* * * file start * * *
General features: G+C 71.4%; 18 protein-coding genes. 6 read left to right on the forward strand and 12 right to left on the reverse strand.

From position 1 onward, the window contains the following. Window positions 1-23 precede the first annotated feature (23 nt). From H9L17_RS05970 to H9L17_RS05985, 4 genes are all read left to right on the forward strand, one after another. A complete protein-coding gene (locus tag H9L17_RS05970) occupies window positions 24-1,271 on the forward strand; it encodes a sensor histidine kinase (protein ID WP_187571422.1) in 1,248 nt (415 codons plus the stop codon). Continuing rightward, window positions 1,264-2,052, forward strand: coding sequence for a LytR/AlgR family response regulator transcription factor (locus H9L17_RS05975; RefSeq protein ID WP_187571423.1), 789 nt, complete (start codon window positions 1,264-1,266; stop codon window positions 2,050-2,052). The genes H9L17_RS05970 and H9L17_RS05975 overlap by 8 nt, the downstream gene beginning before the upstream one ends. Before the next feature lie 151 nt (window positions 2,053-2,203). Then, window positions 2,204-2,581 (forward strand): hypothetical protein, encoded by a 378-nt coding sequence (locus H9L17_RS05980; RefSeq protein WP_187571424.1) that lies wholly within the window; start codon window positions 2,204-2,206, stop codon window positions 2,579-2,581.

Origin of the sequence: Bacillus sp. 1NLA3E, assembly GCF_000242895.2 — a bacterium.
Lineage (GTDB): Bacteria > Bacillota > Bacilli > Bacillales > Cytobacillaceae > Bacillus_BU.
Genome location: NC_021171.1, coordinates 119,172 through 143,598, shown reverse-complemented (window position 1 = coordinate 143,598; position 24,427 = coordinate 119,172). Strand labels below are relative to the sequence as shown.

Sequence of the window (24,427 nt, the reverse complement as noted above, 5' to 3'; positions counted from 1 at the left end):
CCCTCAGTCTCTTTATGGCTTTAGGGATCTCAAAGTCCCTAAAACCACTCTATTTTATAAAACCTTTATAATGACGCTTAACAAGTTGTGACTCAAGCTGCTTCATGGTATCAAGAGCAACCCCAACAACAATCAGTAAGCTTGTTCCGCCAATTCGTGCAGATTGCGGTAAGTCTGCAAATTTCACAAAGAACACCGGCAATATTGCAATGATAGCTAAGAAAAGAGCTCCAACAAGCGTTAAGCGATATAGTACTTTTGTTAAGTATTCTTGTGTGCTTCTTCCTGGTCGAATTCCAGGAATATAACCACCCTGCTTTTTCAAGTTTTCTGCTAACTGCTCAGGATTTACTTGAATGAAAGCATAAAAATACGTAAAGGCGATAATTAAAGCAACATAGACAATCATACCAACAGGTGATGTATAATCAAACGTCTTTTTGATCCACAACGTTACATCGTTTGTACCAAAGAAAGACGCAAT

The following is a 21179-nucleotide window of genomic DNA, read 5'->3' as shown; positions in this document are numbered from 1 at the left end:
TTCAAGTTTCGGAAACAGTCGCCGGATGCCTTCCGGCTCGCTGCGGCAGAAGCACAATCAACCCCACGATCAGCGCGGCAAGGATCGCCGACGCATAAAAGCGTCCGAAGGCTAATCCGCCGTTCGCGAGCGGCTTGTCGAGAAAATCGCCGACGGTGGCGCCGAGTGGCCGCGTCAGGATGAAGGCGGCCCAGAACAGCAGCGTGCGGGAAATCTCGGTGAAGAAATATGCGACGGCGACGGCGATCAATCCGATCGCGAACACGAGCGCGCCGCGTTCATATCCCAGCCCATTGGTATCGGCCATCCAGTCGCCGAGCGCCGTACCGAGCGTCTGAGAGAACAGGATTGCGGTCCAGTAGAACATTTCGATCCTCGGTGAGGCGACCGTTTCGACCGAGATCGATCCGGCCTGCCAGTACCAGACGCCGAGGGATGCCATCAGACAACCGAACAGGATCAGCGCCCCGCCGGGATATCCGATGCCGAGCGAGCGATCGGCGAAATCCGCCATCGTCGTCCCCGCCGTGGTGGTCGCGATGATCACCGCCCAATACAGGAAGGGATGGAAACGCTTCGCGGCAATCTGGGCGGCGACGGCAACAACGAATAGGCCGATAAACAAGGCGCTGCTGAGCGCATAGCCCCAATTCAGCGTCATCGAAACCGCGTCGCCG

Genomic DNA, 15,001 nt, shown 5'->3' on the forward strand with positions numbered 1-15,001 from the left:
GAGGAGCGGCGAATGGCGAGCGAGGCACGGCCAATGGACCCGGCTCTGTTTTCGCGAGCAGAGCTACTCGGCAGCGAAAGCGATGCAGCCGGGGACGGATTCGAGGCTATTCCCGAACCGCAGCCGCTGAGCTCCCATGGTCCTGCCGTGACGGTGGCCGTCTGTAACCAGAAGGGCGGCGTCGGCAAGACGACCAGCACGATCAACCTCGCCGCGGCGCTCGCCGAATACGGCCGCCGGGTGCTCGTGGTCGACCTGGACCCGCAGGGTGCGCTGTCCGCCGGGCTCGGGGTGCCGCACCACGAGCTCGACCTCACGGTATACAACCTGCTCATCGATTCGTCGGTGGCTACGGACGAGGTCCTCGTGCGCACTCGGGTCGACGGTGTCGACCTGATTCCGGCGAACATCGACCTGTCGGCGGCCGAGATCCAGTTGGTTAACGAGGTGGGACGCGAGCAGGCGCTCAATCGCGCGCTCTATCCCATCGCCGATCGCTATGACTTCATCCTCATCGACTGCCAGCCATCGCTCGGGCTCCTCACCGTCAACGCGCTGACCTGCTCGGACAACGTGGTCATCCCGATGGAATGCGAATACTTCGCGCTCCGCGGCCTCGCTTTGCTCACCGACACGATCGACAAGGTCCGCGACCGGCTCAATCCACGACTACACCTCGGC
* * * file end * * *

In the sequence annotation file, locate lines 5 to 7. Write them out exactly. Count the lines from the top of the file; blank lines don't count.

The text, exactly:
Genome location: NC_021171.1, coordinates 119,172 through 143,598, shown reverse-complemented (window position 1 = coordinate 143,598; position 24,427 = coordinate 119,172). Strand labels below are relative to the sequence as shown.

Sequence of the window (24,427 nt, the reverse complement as noted above, 5' to 3'; positions counted from 1 at the left end):
CCCTCAGTCTCTTTATGGCTTTAGGGATCTCAAAGTCCCTAAAACCACTCTATTTTATAAAACCTTTATAATGACGCTTAACAAGTTGTGACTCAAGCTGCTTCATGGTATCAAGAGCAACCCCAACAACAATCAGTAAGCTTGTTCCGCCAATTCGTGCAGATTGCGGTAAGTCTGCAAATTTCACAAAGAACACCGGCAATATTGCAATGATAGCTAAGAAAAGAGCTCCAACAAGCGTTAAGCGATATAGTACTTTTGTTAAGTATTCTTGTGTGCTTCTTCCTGGTCGAATTCCAGGAATATAACCACCCTGCTTTTTCAAGTTTTCTGCTAACTGCTCAGGATTTACTTGAATGAAAGCATAAAAATACGTAAAGGCGATAATTAAAGCAACATAGACAATCATACCAACAGGTGATGTATAATCAAACGTCTTTTTGATCCACAACGTTACATCGTTTGTACCAAAGAAAGACGCAAT